Background

Question
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What caused the disappearance of Malaysia Airlines flight 370?

Answer
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The pilot, Zaharie Ahmad Shah, deliberately crashed Malaysia Airlines flight ​MH370 while committing suicide.

(
93%
probability)

Background
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Malaysia Airlines Flight 370 disappeared on March 8, 2014, seemingly without a trace. Investigators have struggled to discover what caused the plane to disappear as well as where it ended up. With only sparse evidence available, a probabilistic analysis is needed.

Flight MH370 left Kuala Lumpur at approximately 0:41 local Malaysian time (16:41 UTC), heading towards Beijing. It stopped transmitting its location and lost contact with civilian radar around 1:21, northeast of Kuala Lumpur. At about the same time, a Malaysian military radar detected a plane heading west from the location of flight MH370. That plane was last seen over the Andaman sea at 2:22.

Hypotheses Considered
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Calculated Results
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Calculated Results
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1

93%
Pilot suicide:

The pilot, Zaharie Ahmad Shah, deliberately crashed Malaysia Airlines flight ​MH370 while committing suicide.

93%

2

4%
Co-pilot suicide:

The co-pilot, Fariq Abdul Hamid, deliberately crashed Malaysia Airlines flight ​MH370 while committing suicide.

4%

3

2.1%
Extended emergency:

Malaysia Airlines flight ​MH370 had an emergency (electrical, weather-related, or another event) that disrupted the flight but allowed it to continue flying for many hours.

2.1%

4

0.5%
Passenger hijack:

Passengers hijacked Malaysia Airlines flight ​MH370 with the intent of landing the plane.

0.5%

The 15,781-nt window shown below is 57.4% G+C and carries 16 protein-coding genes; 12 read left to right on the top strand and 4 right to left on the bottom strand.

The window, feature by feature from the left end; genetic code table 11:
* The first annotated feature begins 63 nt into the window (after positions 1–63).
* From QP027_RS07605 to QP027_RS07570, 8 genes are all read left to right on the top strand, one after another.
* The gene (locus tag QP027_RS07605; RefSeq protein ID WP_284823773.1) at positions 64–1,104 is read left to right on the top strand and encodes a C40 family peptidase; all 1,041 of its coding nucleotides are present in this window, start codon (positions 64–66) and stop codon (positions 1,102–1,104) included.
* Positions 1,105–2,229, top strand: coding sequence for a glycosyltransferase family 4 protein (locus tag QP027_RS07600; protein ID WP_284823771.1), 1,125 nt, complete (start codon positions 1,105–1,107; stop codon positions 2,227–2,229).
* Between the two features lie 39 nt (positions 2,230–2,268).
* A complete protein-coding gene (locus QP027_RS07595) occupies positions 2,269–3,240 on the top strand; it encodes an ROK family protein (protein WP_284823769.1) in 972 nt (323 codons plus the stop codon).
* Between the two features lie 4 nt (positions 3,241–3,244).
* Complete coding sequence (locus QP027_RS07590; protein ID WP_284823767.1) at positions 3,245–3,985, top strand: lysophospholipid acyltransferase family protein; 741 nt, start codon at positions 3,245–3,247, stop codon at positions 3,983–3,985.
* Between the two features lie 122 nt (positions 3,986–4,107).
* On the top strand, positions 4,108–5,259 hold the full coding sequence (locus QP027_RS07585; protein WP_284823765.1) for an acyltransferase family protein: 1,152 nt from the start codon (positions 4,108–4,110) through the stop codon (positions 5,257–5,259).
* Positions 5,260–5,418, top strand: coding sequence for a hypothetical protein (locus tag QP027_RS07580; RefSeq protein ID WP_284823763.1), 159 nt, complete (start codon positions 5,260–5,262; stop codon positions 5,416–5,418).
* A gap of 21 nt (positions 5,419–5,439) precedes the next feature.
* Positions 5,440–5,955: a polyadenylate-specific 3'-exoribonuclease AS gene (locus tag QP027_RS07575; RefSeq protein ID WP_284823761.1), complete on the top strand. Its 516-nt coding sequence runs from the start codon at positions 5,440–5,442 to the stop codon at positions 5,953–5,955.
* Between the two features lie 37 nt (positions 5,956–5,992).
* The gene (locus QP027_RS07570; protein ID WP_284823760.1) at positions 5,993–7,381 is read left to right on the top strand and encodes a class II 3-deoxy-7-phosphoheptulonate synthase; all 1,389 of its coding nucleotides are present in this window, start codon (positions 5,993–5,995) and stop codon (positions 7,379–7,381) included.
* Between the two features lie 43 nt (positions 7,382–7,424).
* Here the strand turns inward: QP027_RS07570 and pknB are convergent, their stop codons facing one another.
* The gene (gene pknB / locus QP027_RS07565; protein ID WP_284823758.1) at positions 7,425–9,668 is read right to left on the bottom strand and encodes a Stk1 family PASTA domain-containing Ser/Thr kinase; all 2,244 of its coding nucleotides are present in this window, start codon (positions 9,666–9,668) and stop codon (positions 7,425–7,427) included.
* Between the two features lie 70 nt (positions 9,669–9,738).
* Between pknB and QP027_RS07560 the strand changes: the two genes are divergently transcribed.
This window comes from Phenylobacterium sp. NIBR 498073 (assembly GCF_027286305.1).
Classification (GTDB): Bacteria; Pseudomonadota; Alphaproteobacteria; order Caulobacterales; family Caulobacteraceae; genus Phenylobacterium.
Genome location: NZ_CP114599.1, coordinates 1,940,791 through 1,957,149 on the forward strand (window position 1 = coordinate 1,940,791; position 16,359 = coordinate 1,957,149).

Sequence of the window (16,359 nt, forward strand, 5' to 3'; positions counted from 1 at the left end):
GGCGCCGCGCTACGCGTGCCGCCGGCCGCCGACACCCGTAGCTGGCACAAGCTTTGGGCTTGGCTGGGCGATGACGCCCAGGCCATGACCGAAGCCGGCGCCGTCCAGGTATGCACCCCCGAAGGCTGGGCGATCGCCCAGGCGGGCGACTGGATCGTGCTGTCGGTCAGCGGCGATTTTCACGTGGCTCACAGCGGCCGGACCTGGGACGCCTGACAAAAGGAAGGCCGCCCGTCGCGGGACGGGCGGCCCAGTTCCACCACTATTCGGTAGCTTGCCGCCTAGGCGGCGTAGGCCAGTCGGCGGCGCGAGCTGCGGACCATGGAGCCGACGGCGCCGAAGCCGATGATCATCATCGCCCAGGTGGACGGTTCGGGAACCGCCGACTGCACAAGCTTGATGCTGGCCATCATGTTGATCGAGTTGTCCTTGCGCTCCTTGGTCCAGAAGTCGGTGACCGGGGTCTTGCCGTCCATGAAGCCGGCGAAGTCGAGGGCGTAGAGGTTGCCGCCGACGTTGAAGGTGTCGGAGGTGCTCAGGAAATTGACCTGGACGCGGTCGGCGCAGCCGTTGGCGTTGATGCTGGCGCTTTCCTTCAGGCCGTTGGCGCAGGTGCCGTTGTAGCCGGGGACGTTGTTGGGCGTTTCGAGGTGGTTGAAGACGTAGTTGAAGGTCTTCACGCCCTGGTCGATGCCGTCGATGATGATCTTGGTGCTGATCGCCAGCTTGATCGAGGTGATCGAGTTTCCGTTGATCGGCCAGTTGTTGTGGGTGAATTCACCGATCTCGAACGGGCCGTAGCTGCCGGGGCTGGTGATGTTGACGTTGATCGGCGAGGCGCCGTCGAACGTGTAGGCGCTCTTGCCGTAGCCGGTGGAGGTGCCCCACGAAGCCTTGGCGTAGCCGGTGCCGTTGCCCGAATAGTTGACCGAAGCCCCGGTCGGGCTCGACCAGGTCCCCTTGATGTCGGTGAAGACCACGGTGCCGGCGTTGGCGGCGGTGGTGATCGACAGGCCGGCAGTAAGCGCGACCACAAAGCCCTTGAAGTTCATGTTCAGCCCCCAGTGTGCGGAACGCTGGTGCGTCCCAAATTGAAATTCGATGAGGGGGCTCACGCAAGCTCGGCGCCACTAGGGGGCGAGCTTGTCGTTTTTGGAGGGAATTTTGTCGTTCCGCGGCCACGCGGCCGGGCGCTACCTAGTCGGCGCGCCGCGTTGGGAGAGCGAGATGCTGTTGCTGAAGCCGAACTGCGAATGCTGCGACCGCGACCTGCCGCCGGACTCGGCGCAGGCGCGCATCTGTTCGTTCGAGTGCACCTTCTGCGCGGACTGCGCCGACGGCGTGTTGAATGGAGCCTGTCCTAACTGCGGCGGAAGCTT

5

0.3%
Pilot hijacking:

The pilot, Zaharie Ahmad Shah, hijacked Malaysia Airlines flight ​MH370 with the intent of landing the plane.

0.3%

6

0.03%
South China Sea:

Malaysia Airlines flight ​MH370 crashed soon after takeoff in the South China Sea (due to a fire, electrical problems, turbulence, a broken wing tip, or being shot down).

0.03%

Starting Point
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Initial Probabilities

Name
Initial Likelihoods
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Pilot suicide

6%

Co-pilot suicide

4.5%

Extended emergency

38%

Passenger hijack

14%

South China Sea

38%

Pilot hijacking

0.2%

The prior probability is based on commercial plane crashes from 1980-2015 which resulted in fatalities. In the interest of readability, all possible scenarios leading to a crash in the South China Sea (due to a fire, electrical problems, turbulence, a broken wing tip, or being shot down) have been condensed into one hypothesis, and most scenarios (aside from pilot suicide or a hijacking) leading to a crash in the Indian Ocean have been condensed into one hypothesis.

Name
Initial Likelihoods
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Pilot suicide

6%

Co-pilot suicide

4.5%

Extended emergency

38%

Passenger hijack

14%

South China Sea

38%

Pilot hijacking

0.2%

Evidence
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Effect
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Communication and flight path

Name

Effect

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Updated Likelihoods

Pilot suicide
÷
20

4.8%

Co-pilot suicide
÷
20

3.7%

Extended emergency
÷
200

31%

Passenger hijack
÷
9

25%

South China Sea
÷
640

31%

Pilot hijacking
-

3.7%

It appears that someone on MH370 deliberately stopped communications and flight tracking information in order to fly off course. Approximately 39 minutes after take-off, two minutes after signing off with the Malaysia control tower and before signing on with Ho Chi Minh control tower, MH370 ceased contact with no warning and no distress call, and disappeared from civilian radar. Military radars, which do not rely on communications from the aircraft, tracked an aircraft matching MH370’s profile flying west and making multiple adjustments to its flight path, seemingly straddling the border between Malaysia and Thailand.

Name

Effect

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Updated Likelihoods